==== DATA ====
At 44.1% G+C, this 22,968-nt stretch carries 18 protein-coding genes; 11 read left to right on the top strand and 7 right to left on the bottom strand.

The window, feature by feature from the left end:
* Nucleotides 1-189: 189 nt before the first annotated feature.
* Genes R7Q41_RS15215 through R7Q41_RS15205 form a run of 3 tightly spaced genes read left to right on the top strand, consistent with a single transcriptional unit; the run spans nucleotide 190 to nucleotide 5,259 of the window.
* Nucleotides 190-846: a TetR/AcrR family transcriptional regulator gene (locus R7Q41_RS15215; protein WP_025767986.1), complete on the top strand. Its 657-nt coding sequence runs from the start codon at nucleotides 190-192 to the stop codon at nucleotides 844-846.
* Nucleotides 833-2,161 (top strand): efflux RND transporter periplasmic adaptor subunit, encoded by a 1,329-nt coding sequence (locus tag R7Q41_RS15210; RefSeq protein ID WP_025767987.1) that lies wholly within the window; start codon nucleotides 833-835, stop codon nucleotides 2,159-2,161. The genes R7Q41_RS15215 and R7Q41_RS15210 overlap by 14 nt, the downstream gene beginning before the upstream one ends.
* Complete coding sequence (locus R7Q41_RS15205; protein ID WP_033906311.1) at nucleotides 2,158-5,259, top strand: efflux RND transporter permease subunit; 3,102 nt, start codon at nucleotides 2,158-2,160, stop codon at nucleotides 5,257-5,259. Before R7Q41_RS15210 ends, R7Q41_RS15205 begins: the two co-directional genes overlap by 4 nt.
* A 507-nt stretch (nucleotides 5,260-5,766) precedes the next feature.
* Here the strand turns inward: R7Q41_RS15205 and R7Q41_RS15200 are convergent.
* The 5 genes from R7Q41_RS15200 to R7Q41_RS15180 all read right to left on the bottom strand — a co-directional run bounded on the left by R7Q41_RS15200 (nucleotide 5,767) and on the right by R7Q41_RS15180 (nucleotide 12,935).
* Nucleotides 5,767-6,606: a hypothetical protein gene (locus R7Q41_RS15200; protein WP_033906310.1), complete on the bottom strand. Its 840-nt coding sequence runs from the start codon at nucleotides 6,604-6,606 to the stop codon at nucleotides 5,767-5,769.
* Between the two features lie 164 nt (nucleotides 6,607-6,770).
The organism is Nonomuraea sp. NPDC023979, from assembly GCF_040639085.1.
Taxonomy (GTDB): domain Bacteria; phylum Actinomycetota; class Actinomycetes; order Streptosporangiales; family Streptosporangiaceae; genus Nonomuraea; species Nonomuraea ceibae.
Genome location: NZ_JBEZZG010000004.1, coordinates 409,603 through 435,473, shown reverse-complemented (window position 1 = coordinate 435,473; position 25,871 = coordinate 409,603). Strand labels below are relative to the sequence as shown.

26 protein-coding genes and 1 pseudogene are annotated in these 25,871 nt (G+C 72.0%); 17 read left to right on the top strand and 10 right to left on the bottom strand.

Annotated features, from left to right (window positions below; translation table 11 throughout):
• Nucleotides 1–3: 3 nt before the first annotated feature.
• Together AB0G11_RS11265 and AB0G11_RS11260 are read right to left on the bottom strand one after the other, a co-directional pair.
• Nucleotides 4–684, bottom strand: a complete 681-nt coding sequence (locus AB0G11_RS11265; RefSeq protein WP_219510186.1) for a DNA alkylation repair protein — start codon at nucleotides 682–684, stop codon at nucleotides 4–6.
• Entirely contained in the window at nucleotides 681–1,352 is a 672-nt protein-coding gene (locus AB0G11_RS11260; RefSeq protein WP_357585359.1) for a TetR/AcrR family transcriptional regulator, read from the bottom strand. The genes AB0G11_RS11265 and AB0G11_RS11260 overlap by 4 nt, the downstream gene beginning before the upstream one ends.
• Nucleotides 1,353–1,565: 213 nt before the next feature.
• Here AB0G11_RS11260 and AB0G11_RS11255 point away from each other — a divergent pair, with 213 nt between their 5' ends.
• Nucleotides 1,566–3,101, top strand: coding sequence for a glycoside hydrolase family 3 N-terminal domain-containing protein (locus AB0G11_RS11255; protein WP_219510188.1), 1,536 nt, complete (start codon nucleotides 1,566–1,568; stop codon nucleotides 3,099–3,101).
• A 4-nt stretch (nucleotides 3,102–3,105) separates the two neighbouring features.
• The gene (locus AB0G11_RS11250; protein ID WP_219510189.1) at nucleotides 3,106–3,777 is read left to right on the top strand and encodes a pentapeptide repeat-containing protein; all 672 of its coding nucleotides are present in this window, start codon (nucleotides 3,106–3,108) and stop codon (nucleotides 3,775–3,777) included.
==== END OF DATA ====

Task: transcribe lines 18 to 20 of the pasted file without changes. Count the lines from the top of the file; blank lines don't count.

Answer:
• Nucleotides 1–3: 3 nt before the first annotated feature.
• Together AB0G11_RS11265 and AB0G11_RS11260 are read right to left on the bottom strand one after the other, a co-directional pair.
• Nucleotides 4–684, bottom strand: a complete 681-nt coding sequence (locus AB0G11_RS11265; RefSeq protein WP_219510186.1) for a DNA alkylation repair protein — start codon at nucleotides 682–684, stop codon at nucleotides 4–6.